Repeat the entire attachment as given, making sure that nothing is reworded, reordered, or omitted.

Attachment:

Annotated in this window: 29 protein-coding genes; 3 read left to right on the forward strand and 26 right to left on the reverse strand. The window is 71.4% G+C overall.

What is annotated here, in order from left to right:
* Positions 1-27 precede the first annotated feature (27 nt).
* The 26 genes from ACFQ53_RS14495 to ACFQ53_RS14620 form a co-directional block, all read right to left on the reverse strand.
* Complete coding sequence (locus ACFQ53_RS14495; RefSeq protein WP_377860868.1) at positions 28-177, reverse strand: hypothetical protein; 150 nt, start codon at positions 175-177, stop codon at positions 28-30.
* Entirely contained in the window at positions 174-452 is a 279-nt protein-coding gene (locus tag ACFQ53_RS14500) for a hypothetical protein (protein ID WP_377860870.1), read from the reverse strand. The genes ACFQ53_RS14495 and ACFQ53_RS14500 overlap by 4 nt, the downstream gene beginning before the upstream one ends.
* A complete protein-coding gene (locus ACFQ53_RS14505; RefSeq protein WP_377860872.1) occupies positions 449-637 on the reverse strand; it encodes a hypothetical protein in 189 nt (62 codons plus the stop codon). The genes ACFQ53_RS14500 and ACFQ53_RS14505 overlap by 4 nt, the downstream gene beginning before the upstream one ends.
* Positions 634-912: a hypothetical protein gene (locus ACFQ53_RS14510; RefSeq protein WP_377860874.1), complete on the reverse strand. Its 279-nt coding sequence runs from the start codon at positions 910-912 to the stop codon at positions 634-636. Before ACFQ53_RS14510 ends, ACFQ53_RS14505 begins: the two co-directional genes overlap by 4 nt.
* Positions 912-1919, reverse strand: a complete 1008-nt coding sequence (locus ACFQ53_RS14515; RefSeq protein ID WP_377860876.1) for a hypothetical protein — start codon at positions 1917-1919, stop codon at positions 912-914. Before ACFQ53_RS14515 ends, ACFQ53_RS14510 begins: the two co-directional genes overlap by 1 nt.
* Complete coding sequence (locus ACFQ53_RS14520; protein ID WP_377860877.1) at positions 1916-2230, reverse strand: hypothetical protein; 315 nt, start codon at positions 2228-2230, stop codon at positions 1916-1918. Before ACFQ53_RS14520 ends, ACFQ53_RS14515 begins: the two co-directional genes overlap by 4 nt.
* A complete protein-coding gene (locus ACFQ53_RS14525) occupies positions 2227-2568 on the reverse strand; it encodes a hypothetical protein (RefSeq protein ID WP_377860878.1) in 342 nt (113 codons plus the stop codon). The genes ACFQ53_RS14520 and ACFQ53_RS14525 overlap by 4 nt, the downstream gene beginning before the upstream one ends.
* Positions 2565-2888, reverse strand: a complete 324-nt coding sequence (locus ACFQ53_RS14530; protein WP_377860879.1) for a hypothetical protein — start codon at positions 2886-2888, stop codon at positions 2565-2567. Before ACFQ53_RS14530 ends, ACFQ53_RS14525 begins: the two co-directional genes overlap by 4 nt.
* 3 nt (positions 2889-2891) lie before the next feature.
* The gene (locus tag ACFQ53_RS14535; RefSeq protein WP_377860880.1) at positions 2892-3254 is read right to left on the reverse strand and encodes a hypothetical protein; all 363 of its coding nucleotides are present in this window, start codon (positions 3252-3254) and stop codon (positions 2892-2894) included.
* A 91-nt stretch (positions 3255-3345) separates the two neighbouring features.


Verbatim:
Annotated in this window: 29 protein-coding genes; 3 read left to right on the forward strand and 26 right to left on the reverse strand. The window is 71.4% G+C overall.

What is annotated here, in order from left to right:
* Positions 1-27 precede the first annotated feature (27 nt).
* The 26 genes from ACFQ53_RS14495 to ACFQ53_RS14620 form a co-directional block, all read right to left on the reverse strand.
* Complete coding sequence (locus ACFQ53_RS14495; RefSeq protein WP_377860868.1) at positions 28-177, reverse strand: hypothetical protein; 150 nt, start codon at positions 175-177, stop codon at positions 28-30.
* Entirely contained in the window at positions 174-452 is a 279-nt protein-coding gene (locus tag ACFQ53_RS14500) for a hypothetical protein (protein ID WP_377860870.1), read from the reverse strand. The genes ACFQ53_RS14495 and ACFQ53_RS14500 overlap by 4 nt, the downstream gene beginning before the upstream one ends.
* A complete protein-coding gene (locus ACFQ53_RS14505; RefSeq protein WP_377860872.1) occupies positions 449-637 on the reverse strand; it encodes a hypothetical protein in 189 nt (62 codons plus the stop codon). The genes ACFQ53_RS14500 and ACFQ53_RS14505 overlap by 4 nt, the downstream gene beginning before the upstream one ends.
* Positions 634-912: a hypothetical protein gene (locus ACFQ53_RS14510; RefSeq protein WP_377860874.1), complete on the reverse strand. Its 279-nt coding sequence runs from the start codon at positions 910-912 to the stop codon at positions 634-636. Before ACFQ53_RS14510 ends, ACFQ53_RS14505 begins: the two co-directional genes overlap by 4 nt.
* Positions 912-1919, reverse strand: a complete 1008-nt coding sequence (locus ACFQ53_RS14515; RefSeq protein ID WP_377860876.1) for a hypothetical protein — start codon at positions 1917-1919, stop codon at positions 912-914. Before ACFQ53_RS14515 ends, ACFQ53_RS14510 begins: the two co-directional genes overlap by 1 nt.
* Complete coding sequence (locus ACFQ53_RS14520; protein ID WP_377860877.1) at positions 1916-2230, reverse strand: hypothetical protein; 315 nt, start codon at positions 2228-2230, stop codon at positions 1916-1918. Before ACFQ53_RS14520 ends, ACFQ53_RS14515 begins: the two co-directional genes overlap by 4 nt.
* A complete protein-coding gene (locus ACFQ53_RS14525) occupies positions 2227-2568 on the reverse strand; it encodes a hypothetical protein (RefSeq protein ID WP_377860878.1) in 342 nt (113 codons plus the stop codon). The genes ACFQ53_RS14520 and ACFQ53_RS14525 overlap by 4 nt, the downstream gene beginning before the upstream one ends.
* Positions 2565-2888, reverse strand: a complete 324-nt coding sequence (locus ACFQ53_RS14530; protein WP_377860879.1) for a hypothetical protein — start codon at positions 2886-2888, stop codon at positions 2565-2567. Before ACFQ53_RS14530 ends, ACFQ53_RS14525 begins: the two co-directional genes overlap by 4 nt.
* 3 nt (positions 2889-2891) lie before the next feature.
* The gene (locus tag ACFQ53_RS14535; RefSeq protein WP_377860880.1) at positions 2892-3254 is read right to left on the reverse strand and encodes a hypothetical protein; all 363 of its coding nucleotides are present in this window, start codon (positions 3252-3254) and stop codon (positions 2892-2894) included.
* A 91-nt stretch (positions 3255-3345) separates the two neighbouring features.